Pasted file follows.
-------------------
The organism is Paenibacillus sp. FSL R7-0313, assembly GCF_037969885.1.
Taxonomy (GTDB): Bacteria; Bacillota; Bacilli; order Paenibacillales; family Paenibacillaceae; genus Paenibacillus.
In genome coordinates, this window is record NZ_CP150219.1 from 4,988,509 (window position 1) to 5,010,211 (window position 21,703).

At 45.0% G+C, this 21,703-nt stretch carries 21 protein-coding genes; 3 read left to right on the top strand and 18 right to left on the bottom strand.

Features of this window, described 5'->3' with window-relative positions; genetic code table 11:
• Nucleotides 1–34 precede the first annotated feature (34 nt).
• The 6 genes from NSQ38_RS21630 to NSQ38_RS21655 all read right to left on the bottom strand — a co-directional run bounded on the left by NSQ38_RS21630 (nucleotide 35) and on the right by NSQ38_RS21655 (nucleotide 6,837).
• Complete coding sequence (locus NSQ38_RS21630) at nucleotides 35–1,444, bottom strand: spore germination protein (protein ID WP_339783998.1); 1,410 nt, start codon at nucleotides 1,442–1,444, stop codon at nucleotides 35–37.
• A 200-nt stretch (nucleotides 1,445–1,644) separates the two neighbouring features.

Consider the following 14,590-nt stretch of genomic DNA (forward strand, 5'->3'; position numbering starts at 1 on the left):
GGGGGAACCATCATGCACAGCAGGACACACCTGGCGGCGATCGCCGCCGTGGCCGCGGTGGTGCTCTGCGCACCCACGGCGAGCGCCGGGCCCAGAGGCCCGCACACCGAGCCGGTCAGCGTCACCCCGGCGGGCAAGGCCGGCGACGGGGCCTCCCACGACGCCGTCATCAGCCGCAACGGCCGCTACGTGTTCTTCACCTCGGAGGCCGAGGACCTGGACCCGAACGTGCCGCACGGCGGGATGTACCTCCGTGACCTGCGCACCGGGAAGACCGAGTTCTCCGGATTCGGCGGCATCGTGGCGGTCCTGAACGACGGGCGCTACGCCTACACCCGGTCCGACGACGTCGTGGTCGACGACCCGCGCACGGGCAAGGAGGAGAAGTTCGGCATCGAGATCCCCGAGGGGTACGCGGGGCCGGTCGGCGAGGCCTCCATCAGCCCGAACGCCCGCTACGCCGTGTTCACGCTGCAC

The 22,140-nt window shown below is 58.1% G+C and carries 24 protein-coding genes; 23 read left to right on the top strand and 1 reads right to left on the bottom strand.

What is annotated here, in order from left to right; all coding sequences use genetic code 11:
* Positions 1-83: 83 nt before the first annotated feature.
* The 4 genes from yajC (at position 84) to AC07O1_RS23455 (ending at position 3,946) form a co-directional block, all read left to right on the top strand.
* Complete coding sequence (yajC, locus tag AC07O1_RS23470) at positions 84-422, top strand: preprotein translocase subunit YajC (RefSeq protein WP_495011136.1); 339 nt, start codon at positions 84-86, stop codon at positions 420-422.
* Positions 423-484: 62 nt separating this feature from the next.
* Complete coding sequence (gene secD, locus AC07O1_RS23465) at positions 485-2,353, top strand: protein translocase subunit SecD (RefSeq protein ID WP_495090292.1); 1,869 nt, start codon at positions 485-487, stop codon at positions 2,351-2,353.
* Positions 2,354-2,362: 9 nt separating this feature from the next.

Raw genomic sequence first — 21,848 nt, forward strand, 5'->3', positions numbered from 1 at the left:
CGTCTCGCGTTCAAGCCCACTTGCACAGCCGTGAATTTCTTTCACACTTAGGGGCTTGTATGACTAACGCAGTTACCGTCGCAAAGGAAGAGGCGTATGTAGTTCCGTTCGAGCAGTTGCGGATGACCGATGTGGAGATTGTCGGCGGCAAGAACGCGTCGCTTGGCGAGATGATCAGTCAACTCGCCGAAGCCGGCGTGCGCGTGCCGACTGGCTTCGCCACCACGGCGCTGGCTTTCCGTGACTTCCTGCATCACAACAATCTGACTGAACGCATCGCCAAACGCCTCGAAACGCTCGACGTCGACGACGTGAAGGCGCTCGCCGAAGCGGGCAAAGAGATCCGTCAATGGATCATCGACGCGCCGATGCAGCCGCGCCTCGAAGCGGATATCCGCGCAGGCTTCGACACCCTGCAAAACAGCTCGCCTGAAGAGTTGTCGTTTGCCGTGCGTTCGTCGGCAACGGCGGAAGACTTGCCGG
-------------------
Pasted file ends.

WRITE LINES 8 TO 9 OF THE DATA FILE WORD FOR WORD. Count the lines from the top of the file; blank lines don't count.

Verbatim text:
• Complete coding sequence (locus NSQ38_RS21630) at nucleotides 35–1,444, bottom strand: spore germination protein (protein ID WP_339783998.1); 1,410 nt, start codon at nucleotides 1,442–1,444, stop codon at nucleotides 35–37.
• A 200-nt stretch (nucleotides 1,445–1,644) separates the two neighbouring features.